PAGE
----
Conversation with a creative duo from Santa Cruz, California: Alessia Cecchet and Josh Tuthill talk about their work with mixed media, motifs and inspirations of their films and about filmmaking in general. You can check out Josh’s “Black Dog” and Alessia’s “Onikuma” in our online library: https://www.illambra.com/programs/black-dog-3b2410 https://www.illambra.com/programs/onikuma-fa58b9
ILLAMBRA: Tell us a bit about your work together. Do you share a common interest in the themes and visual language of your films? In which way do you collaborate?
AC & JT: We met while studying for our MFA (Master in Fine Arts), and we immediately clicked because we shared a passion for stop motion animation, the visual arts, dark/introspective things, and absurd/surreal situations. Now, after many years together, we still share the same interests, and we keep exchanging new ideas, finds, and inspirations. We collaborate by exchanging ideas and freely talking about our projects. On a more technical level, Josh often helps me with sound and animation technique questions, while I help with my knowledge in cinematography and with some construction manual labor – like finding branches to use as trees or shaking rocks and foam pieces in a box to create realistic-looking bricks for a miniature wall. Additionally, when we are in the post-production phase, we are the first to see each others’ rough cuts.
ILLAMBRA: Stop motion in the digital age – benefits of this technique?
JT: It allows me to work in both worlds, the digital and the physical. So while the final film and its various shots come out digitally, the tactile nature of the process is still imbued in each shot. This relationship is an excellent benefit for me. It allows me to continue to work in a very physical sculptural practice while giving me the ease of access to working digitally. I see stop motion as giving me the access that I want for both of the worlds.
AC: Using my hands! In digital filmmaking, I struggle with the lack of a material connection with the tangible world. Sometimes I can feel alienated because digital film lacks a connection with the tangible (for example, there is no loading of the film camera), and as an artist who finds inspiration in the textures and materials around me, I find this difficult to deal with. Working with sculpture, stop motion and fibers, allows me to stay connected with my practice throughout the process, stay inspired and happy 🙂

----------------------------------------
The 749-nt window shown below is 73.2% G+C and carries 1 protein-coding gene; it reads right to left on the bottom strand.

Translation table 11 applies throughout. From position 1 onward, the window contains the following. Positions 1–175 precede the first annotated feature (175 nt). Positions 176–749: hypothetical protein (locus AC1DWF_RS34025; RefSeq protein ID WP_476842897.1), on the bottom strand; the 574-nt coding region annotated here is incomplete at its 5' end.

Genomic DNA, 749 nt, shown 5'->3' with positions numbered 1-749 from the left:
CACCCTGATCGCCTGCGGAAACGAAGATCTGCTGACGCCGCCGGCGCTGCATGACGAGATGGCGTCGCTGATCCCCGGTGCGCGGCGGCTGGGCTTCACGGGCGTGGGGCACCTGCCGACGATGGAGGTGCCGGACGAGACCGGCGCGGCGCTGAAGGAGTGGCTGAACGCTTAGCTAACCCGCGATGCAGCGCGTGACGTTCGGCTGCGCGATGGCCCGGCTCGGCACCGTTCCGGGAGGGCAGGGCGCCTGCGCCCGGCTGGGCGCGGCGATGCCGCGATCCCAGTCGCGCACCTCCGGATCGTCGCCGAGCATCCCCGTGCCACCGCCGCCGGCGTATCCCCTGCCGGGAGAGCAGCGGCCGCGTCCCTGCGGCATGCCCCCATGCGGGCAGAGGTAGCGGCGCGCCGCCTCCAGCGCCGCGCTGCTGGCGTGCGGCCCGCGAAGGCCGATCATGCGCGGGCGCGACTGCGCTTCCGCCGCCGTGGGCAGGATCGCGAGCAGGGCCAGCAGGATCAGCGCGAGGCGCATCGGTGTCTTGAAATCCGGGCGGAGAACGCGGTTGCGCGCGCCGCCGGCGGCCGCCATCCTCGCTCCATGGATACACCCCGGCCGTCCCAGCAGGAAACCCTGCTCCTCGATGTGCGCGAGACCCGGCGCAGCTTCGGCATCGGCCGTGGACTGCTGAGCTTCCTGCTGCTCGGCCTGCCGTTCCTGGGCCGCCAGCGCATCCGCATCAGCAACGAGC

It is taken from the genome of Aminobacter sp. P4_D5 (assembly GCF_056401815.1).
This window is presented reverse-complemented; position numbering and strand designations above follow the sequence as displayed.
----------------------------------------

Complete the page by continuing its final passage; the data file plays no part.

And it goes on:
ILLAMBRA: Does animation, especially stop motion, which many would still observe as a technique for children’s films actually emphasize motifs in your films and in which way? Why did you choose it in the first place?
JT: It helps to emphasize motifs and themes in my films. I grew up watching a lot of animation and stop motion, and I think that it has always had some sort of effect on my work. But, I don’t feel like I ever made a “first” specific choice to work in stop motion. I fell in love with working with sculptural forms, and this organically led me to start to bring movement to these sculpture pieces. It wasn’t until experimenting more with stop motion as a tool that led me to work with narratives and building the stories around these objects. I still love the surrealism of cartooning and try to add it to my characters and worlds as often as I can.
AC: I love stop motion because it allows me to maintain a material connection with my film. Stop motion allows me to animate objects and fibers and also carefully depict these through a lighting setup that is cinematographic. I love cinematography, and being able to use my knowledge in this field to craft tridimensional images that have a photographic quality is essential to me. Additionally, stop motion animation allows me to create images that would be otherwise too difficult to generate without a big budget – and I am not a big fan of CGI anyway.
ILLAMBRA: Working with animation in a way offers a lot of freedom, in terms of organizing your shootings, successful working with limited budget… a lot can be achieved by the author herself/himself. Is this an ideal of independent filmmaking?
AC: Personally, animating through stop motion is my favorite part. It’s much less stressful because I can take my time, and be alone while doing it. It’s akin to an artistic studio practice, and I find that very fulfilling. I don’t think stop motion animation is, however, an ideal form; one still needs the space and the time to shoot – which, depending on where one lives, can be hard to achieve. I think there are other modes – for example, working with found footage or found images – that are easier to work with under limited access to resources. At the end of the day, I think independent filmmaking is achievable under most circumstances as long as the filmmaker is flexible and is able to realistically look at what they can be achieve given the available resources – that is when one can make the most out of film and create unique visions.